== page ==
Debut by new Phoenix midfielder revives memories of Costa Rican club’s tour

By Craig Stephen

When Costa Rican international Youstin Salas took the field for the Wellington Phoenix against Macarthur, it extended a New Zealand connection with his former club that goes back 65 years.

Salas’s debut for the Phoenix revives memories from 1959 when his former club, Deportivo Saprissa, toured New Zealand.

Salas (27), who has been capped six times and was part of Costa Rica’s 2022 World Cup squad, signed a loan deal with the Wellington club in January from Deportivo Saprissa.

READ MORE: Kosta Barbarouses double keeps Phoenix five points clear in men’s A-League >>>>

Youstin Salas … helps extend the historical links between New Zealand and his Costa Rican club.

Back in the 1950s, visits to New Zealand by overseas teams remained a novelty, and the visit of crack side FK Austria in 1957 was one of those occasions when the media and football supporters could feel a sense of true excitement at the talents of a side packed full of Austrian internationalists.

Names such as Leo Baumgartner, Karl Jaros, and Walter Tamandl were all renowned across Europe at the time.

Two years later came Deportivo Saprissa who were as exotic as the name suggests.

They were at the tail-end of an adventurous world tour — the first by any Latin American club — that had taken them from Venezuela to Hong Kong via Europe.

In New Zealand, they were simply called Costa Rica and made the most of their visit with five games.

They had a couple of scares in their first four matches but came up trumps against Waikato (won 2-1), Auckland (4-1), South Island (2-1) and Wellington (6-2),

It was Queen’s Birthday weekend when the Central Americans played Auckland with Prime Minister Walter Nash watching from the stands.

Former Irish international Billy Walsh noted in the magazine simply called Soccer that the Costa Ricans “staged their own ‘fiesta’ at Blandford Park on the same day, and despite adverse weather conditions duly impressed one and all with their neat workmanlike soccer, which arose far above the prevailing mud.”

Saprissa exposed the Auckland defence by utilising two dazzling wingers while goalkeeper Mario Perez made some outstanding saves to keep goal machine John Wrathall at bay.

A week later, Saprissa returned to Auckland to tackle the national team at Carlaw Park, with the home side featuring Wrathall, Ken Armstrong, Arthur Leong and Jim Warrender.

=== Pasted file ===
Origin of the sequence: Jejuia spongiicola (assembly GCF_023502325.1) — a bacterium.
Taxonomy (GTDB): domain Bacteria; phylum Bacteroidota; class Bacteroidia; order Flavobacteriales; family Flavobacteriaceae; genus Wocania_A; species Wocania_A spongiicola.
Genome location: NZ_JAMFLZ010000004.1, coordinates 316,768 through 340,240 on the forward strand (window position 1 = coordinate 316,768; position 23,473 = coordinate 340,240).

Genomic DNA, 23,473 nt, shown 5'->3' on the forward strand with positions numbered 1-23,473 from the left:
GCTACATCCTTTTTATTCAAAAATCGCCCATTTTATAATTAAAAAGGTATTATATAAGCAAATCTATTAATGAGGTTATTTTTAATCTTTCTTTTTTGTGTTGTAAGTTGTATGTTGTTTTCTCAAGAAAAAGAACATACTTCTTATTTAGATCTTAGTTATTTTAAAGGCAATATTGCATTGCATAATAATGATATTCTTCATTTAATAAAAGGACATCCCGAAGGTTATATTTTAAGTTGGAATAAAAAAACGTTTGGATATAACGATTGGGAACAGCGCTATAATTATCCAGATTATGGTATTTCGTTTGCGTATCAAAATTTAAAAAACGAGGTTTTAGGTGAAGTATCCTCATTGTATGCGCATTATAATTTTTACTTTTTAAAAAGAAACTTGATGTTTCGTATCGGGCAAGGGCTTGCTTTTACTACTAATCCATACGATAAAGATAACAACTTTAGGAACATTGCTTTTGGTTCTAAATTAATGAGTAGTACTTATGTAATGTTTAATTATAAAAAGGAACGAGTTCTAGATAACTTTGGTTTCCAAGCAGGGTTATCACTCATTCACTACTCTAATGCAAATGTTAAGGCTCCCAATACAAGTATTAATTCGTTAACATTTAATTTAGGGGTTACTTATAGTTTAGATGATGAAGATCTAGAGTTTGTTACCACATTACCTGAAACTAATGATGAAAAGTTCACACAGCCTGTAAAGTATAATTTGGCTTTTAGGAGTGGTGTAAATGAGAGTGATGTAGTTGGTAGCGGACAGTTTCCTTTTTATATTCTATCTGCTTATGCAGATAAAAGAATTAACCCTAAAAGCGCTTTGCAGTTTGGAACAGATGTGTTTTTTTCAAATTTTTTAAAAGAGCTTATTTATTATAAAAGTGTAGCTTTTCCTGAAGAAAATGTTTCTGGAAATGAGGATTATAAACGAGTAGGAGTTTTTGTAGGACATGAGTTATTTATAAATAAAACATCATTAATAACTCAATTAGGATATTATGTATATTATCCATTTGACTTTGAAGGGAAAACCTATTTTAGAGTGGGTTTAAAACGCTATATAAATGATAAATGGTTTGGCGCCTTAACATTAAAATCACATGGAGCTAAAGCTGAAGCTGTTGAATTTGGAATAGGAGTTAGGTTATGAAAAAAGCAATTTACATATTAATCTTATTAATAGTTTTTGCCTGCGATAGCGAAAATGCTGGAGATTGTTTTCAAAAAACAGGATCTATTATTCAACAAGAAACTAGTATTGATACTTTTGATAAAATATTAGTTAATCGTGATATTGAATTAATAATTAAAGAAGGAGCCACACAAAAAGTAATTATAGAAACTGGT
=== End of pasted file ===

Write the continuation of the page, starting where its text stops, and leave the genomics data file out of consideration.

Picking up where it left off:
Still, the Costa Ricans were massive favourites with a team full of internationalists of their own, including Alvaro Murillo, the club’s record scorer until the 1970s and who in 1979 was voted Costa Rica’s best-ever player.

They were captained by defender Mario Cordero, who would spend 14 seasons at the club over two spells and was captained by his country 41 times, at a time when there were fewer international tournaments and matches.

And Alex Sanchez was a regular starter for the national team too, gaining a total of 32 caps. This was a seriously talented side which had won three league titles and two cups in the past nine seasons.

Murillo helped his side to a 2-0 lead at half-time with the club’s second strike. But New Zealand were a changed side after the break, with Wrathall scoring two spectacular goals, the first from 30 yards out, the second a long, looping shot which had the goalkeeper scrambling desperately to keep it out.

Irishman Jim Bell grabbed the other goal for a shock 3-2 win.

How they lined up

From the match programme:


Game played on Saturday June 4, 1959

Blandford Park, Auckland

New Zealand 3 
Costa Rica 2 

‘The greatest of disappointments’

The New Zealand Football Association brought Saprissa to New Zealand to showcase a side that played a high calibre of football.

Writing in Soccer after the Auckland province game, NZFA’s official coach and Chelsea legend Ken Armstrong urged junior players to take heed of the Costa Ricans’ style of play.

“Note how the visitors move into different positions to receive the ball and seem quite at home in any area of the field. Most of their defenders would I am sure do a grand job in the forward line.”

The association predicted the national team’s upset win would result in improved levels of confidence and playing standards. Officials also believed that the final tour game could entice international associations to invite the national side to their shores.

But the tour also came with a financial hit.

Despite hopes the tour would pay its own way, this proved to be the “greatest of disappointments” as the NZFA noted in its annual report that the tour incurred a loss of £2,075.

International teams would begin to drift towards New Zealand during the next decade, starting with Tom Finney’s FA XI in 1961.

READ MORE: The 1964 world tour that turned up the heat on and off the pitch >>>>

Craig Stephen

Craig Stephen writes about football for a number of publications, and for RNZ. He is the author of Bombs and Boots, a book that tells how New Zealand football came of age in the 1960s and 1970s.

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